Neoliberalism imposes a policy framework on local councils which has two components:
‘roll-back’ and ‘roll-out’. Roll-back neoliberalism comprises reductions in the role and powers of local councils, most obviously through massive cuts in grants to urban authorities, but also through legislative restrictions (e.g. Gove’s requirement that all new schools had to be academies or free schools, not LA schools). Roll-out neoliberalism is the putting in place of a new transformed model of local government. Driving this is the function of the Kerslake Review, because for government the transformation in Birmingham is not going far enough or fast enough.
For Kerslake a model that Birmingham should emulate is Leeds. The Review makes favourable reference four times to Leeds. This is one:
‘Other local authorities, such as Leeds (see ‘Example Strategic Planning Framework’ box p.35), have used their civic leadership role to develop a shared narrative and priorities for their city’s future. They have used this to help agree shared strategic objectives across the city and to form the partnerships that are needed to deliver them.’ (p36. Also pp16, 39, 48.)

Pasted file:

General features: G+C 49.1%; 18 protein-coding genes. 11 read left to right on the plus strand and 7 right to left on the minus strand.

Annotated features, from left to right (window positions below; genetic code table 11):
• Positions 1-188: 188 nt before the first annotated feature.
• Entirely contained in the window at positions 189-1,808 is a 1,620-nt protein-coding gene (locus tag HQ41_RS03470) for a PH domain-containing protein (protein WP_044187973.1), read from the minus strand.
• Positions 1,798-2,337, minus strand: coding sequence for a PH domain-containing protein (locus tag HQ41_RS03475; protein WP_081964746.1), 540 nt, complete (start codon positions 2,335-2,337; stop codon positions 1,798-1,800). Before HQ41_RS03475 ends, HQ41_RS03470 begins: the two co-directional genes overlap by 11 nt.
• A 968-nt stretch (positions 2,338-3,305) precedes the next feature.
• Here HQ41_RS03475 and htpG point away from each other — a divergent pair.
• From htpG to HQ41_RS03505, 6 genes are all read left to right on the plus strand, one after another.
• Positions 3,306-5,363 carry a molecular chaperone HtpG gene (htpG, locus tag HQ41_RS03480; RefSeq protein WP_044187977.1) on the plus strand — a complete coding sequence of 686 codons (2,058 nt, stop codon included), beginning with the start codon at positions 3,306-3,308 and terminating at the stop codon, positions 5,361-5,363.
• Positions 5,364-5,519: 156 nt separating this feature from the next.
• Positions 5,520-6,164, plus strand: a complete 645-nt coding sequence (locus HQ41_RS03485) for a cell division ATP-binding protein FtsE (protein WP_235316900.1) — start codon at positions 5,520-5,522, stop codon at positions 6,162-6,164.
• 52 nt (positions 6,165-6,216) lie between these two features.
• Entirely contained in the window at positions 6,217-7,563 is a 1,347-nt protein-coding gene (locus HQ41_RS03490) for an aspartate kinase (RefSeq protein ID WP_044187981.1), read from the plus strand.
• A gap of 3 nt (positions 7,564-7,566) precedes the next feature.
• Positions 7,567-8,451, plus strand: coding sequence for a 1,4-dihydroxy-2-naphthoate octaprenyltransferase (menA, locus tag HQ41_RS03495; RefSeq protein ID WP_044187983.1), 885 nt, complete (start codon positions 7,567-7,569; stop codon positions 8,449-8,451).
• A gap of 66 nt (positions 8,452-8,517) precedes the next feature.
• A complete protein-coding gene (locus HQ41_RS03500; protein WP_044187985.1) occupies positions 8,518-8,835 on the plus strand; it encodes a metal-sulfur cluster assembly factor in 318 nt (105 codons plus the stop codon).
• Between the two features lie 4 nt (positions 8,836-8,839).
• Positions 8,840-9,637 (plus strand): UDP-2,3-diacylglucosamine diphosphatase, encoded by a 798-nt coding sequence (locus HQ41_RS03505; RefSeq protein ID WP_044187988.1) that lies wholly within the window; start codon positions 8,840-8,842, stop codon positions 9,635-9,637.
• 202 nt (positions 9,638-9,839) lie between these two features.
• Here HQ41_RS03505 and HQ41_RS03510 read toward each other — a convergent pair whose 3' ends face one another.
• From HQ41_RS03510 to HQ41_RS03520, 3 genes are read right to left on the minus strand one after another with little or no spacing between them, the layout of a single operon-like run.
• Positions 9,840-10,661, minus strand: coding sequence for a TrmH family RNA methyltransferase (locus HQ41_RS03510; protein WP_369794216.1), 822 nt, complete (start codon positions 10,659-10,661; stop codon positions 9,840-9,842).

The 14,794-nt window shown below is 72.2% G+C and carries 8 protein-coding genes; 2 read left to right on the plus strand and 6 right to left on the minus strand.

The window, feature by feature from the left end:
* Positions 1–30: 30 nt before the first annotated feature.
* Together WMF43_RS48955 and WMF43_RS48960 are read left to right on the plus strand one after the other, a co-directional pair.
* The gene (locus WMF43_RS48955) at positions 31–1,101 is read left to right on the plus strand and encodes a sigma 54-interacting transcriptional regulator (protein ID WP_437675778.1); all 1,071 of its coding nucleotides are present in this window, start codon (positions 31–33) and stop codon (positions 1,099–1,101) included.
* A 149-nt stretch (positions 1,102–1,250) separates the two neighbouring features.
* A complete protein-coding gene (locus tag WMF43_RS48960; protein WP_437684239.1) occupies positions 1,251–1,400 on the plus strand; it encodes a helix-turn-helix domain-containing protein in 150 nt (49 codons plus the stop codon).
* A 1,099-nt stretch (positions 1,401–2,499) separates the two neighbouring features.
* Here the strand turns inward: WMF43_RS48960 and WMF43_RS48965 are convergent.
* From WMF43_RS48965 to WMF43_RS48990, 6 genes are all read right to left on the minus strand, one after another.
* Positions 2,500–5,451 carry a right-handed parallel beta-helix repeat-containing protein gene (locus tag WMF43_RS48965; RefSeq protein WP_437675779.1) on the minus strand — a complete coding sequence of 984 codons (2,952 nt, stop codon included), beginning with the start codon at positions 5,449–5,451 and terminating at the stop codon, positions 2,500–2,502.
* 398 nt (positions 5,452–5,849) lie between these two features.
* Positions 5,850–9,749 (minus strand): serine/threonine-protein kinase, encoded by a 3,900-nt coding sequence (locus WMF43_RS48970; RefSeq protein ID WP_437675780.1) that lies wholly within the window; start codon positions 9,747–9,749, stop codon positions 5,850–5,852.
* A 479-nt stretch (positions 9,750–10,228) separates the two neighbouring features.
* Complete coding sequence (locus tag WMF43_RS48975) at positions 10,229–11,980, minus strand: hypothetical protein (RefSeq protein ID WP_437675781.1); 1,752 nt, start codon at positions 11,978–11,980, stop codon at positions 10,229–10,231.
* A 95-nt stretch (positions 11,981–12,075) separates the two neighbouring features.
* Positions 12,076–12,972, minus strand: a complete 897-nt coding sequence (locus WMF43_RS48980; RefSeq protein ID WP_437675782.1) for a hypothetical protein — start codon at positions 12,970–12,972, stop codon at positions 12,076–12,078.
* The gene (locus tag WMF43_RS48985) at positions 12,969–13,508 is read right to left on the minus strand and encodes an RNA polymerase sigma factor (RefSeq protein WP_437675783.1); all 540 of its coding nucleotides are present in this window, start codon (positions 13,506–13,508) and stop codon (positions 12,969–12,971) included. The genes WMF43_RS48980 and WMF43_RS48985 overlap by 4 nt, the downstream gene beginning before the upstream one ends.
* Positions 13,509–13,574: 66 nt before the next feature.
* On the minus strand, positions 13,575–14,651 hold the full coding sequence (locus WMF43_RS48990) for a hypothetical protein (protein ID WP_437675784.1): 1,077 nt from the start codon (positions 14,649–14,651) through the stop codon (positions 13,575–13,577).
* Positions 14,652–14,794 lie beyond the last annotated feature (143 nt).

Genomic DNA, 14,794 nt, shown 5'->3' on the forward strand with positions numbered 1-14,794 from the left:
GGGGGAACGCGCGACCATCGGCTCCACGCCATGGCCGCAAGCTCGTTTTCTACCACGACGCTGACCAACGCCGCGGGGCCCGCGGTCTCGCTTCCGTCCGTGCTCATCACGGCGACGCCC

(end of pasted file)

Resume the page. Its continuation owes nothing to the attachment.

Eric Pickles has just announced the Improvement Panel put in place to ensure BCC implements the Kerslake Review. It comprises four people, one of whom is Keith Wakefield, leader of Leeds city council.
We think that Birmingham has something to learn from Leeds in terms of citizen participation. Leeds is a long way from the sort of participatory democracy that we want, but for Birmingham it would represent a step in the right direction, because Leeds’ equivalent of District Committees does not comprise only councillors. It also includes co-opted members who are elected representatives of its equivalent of Ward Committees. This is what BATC has been arguing for for Birmingham.
Birmingham’s Scrutiny Inquiry into ‘The Role of Councillors on District Committees’
As part of the ongoing debate about the future shape of local government in Birmingham the Districts and Public Engagement O&S Committee has been holding a Scrutiny Inquiry into ‘The Role of Councillors on District Committees’. It has held Evidence Gathering Sessions into Housing (18 November) and Community Libraries and Youth Service (9 December), and a visit to the Erdington District (2 December). In January 2015 it published an Evidence pack.
The Inquiry contains two models of what are obviously regarded by the Committee as models for the way forward. One is the active role of the Erdington District Committee. The other is the model of devolved local government in Leeds. Its significance is indicated by the fact that documents from Leeds City Council take up 23 pages of the 94 page report.